Lately I've taken to joking to friends that the only terrorism I could support is blowing up Facebook's physical data centers, provided you could somehow do it without hurting anyone. I know, I know — casualties aren't the only way this destruction could harm people. Jobs would be lost, there would be unintended consequences I wouldn't like, and so on. I don't actually want these facilities to explode. But I do want Facebook to go away forever. I have come to believe it is unfixable.
Consider the tweak Facebook founder and CEO Mark Zuckerberg announced Wednesday: The site will permanently stop suggesting political groups to users, and the Facebook team is looking for other ways to reduce political content in users' feeds as well. "We will still let people engage in political groups and discussion if they want to," Zuckerberg said. But "[w]hat we are hearing is that people don't want politics and fighting to take over their experience on our service." Facebook "can potentially do a better job," he added, of which this change is only one step in a plan the network will gradually globalize.
It's better than nothing, I suppose. But I question how much this sort of thing can accomplish. The most extreme political groups, like those linked to the QAnon conspiracy theory, will constantly adapt their terminology to get around automated filters. More seriously, there's no bright line between the political and nonpolitical. There was a brief hullabaloo last year when Goodyear, the tire maker, banned employee campaigning and other political advocacy at work but carved out an exception for "equity issues." An internal presentation indicated this means MAGA hats and pro-police shirts are out but Black Lives Matter and LGBT pride gear are in. Is that a distinction between two different political perspectives, as conservatives argued, or, as Goodyear said, between politics and equity? Facebook will have to decide.
Or see the controversy that occasioned (and followed) Vox's report this week on progressive parents' horror that a baby sleep expert who saved their sanity also donated to the campaign of former President Donald Trump. "A lot of criticism in mom groups, when someone posts something political, is like, 'We're here to talk about breastfeeding, not politics,'" one of the parents told Vox. "But motherhood is political. You're building a path for children to have a future." Like many, I would have taken baby sleep tips from Trump himself in those first few months of infancy if his advice worked. Still, this comment is correct about political creep, including on social media. Lots of mom groups are probably getting quite political right now by discussing this story. Will Facebook stop recommending them?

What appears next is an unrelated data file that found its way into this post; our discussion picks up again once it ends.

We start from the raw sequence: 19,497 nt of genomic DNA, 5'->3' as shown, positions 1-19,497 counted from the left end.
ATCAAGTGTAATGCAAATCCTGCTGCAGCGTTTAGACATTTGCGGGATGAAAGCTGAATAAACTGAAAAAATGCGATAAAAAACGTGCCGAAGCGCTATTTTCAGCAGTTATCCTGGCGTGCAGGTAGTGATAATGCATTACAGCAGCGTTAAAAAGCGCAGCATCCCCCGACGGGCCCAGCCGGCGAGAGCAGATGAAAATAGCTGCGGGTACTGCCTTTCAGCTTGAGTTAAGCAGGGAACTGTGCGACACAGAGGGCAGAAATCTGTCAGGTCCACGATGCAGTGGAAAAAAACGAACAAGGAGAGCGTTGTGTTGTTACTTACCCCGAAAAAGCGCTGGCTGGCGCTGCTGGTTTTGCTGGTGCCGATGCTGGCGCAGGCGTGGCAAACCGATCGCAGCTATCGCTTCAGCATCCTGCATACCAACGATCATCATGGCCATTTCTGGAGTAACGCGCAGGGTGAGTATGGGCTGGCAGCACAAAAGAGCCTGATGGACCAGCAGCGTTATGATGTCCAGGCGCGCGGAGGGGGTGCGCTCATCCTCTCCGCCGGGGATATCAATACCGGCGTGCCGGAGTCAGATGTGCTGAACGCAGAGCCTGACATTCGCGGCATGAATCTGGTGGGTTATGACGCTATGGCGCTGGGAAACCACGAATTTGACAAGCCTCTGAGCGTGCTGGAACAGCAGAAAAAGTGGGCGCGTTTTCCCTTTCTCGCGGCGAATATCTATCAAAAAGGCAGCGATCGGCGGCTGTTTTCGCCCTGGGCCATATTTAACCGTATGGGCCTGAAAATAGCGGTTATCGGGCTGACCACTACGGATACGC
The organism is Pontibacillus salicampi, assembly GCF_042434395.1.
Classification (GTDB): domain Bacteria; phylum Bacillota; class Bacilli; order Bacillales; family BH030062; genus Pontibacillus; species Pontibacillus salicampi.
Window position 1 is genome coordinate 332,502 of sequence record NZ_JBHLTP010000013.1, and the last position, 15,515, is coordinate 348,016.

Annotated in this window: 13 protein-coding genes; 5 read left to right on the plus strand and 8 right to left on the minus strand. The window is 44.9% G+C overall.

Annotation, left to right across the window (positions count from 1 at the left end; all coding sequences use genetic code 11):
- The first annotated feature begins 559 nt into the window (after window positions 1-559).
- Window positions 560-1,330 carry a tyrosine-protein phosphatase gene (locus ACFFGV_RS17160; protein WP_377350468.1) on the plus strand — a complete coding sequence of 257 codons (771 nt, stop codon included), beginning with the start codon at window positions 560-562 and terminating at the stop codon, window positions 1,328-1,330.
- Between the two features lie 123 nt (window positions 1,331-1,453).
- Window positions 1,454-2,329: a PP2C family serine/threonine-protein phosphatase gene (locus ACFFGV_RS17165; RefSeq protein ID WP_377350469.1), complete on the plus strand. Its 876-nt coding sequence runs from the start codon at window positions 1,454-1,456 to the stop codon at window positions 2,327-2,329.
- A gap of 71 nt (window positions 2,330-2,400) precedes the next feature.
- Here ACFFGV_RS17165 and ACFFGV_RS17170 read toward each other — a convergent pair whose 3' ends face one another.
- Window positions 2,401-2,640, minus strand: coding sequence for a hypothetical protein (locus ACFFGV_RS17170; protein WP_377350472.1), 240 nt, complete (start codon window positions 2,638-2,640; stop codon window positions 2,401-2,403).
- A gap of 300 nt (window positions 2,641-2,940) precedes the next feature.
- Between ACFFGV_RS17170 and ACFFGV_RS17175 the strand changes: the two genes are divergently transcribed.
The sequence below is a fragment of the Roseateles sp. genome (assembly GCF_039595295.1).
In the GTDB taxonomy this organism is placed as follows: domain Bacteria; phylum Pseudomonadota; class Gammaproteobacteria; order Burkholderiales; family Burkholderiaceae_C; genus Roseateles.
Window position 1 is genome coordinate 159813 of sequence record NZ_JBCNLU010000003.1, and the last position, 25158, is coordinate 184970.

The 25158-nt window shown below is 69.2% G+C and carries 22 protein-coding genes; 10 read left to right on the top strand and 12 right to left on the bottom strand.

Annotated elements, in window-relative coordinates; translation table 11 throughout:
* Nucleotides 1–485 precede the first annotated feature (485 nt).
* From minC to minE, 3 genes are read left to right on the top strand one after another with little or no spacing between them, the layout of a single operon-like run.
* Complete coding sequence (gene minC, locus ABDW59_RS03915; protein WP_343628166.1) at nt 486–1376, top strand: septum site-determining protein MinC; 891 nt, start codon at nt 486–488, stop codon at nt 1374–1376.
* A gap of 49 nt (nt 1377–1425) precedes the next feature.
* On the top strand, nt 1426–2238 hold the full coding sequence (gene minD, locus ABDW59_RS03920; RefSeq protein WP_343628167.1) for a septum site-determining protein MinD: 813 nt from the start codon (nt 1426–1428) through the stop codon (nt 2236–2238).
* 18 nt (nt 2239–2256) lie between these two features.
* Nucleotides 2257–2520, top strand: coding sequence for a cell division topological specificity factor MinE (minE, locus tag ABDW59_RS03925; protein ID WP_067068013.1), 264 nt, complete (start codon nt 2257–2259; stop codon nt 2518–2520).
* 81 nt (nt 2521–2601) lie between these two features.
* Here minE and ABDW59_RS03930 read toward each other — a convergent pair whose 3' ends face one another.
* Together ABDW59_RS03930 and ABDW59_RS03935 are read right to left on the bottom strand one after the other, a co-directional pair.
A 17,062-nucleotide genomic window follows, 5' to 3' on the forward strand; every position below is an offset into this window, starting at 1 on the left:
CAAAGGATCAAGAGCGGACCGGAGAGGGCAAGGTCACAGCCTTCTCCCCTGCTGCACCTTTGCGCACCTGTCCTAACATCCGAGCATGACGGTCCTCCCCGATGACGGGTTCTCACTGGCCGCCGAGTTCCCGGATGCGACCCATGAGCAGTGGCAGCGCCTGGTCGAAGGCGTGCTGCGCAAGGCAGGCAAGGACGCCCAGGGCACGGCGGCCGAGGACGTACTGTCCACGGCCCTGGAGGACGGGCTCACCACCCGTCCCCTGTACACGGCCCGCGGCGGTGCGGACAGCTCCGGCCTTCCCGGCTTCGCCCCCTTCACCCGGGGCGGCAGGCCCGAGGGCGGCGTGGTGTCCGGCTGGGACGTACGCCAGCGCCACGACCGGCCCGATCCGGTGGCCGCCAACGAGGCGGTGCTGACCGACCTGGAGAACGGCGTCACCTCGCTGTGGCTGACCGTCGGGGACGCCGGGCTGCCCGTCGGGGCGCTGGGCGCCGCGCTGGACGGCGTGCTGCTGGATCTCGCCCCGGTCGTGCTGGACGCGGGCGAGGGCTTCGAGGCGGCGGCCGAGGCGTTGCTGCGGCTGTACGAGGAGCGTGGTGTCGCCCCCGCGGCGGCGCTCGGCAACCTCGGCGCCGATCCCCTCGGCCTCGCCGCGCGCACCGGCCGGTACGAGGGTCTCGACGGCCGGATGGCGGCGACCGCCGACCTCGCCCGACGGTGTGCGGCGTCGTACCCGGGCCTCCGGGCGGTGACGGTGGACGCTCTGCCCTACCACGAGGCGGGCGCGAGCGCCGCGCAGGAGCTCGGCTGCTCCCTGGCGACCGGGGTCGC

Yet even supposing Facebook has the ethics and tech to answer all these questions to universal satisfaction, I remain unimpressed by the scope of this approach. Drastic measures — say, doing away with sharing, or making links unclickable (like Instagram does), or limiting users to a single post per day — could accomplish more. But those measures won't happen, precisely because they begin to get at the root of the matter, which is not any one feature but Facebook itself.
The incentives are all wrong. Facebook runs on human emotion, and its single most efficient fuel is not the friendly connections it ostensibly exists to foster. It is political rage, the one sort of spleen for which our society consistently sanctions public venting.
Like all ad-funded social networks, Facebook makes money not by the mere fact of user accounts existing but by actual use. It is therefore engineered to produce frequent, active use — not merely passive browsing, but clicks and comments and shares. The experience is gamified. It trains our brains. We are simple beings who sincerely enjoy those accumulating likes. We enjoy even more the rush that inflammatory political content brings, and because a lot of politics, even now, is quite boring, disinformation and half-truths are best equipped to consistently provide the excitement we crave. Facebook wants clicks, and lies get clicks. Bad faith gets clicks. Anything that sets our lizard brains aflame gets clicks.
At a conscious level we may not enjoy this dynamic, as Zuckerberg himself acknowledged Wednesday. "There has been this frenzy across society where a lot of things have become political, and politics have been creeping into everything," he said. "And we have seen that people don't want that. They come [to Facebook] to connect with friends and family."
I think that's true. But I also think this volitional want usually loses to the unconscious habits and impulses Facebook and other networks like it ingrain within us. To resist those patterns — to get off Facebook or narrow one's use to a few healthy purposes that build up real-life community instead of detracting from it — is difficult. (I speak from experience.) The second and third quarters of 2020 saw daily active Facebook use slightly fall in the United States, a move in the right direction, but Facebook is not designed to be used responsibly.
I'm not sure whether Zuckerberg realizes (or allows himself to realize) his website is more than a potential venue for the political creep and "unfortunate decline in [real life] community participation" he laments. But the reality is Facebook itself is an exacerbating factor. The one sure fix is to shut it down for good.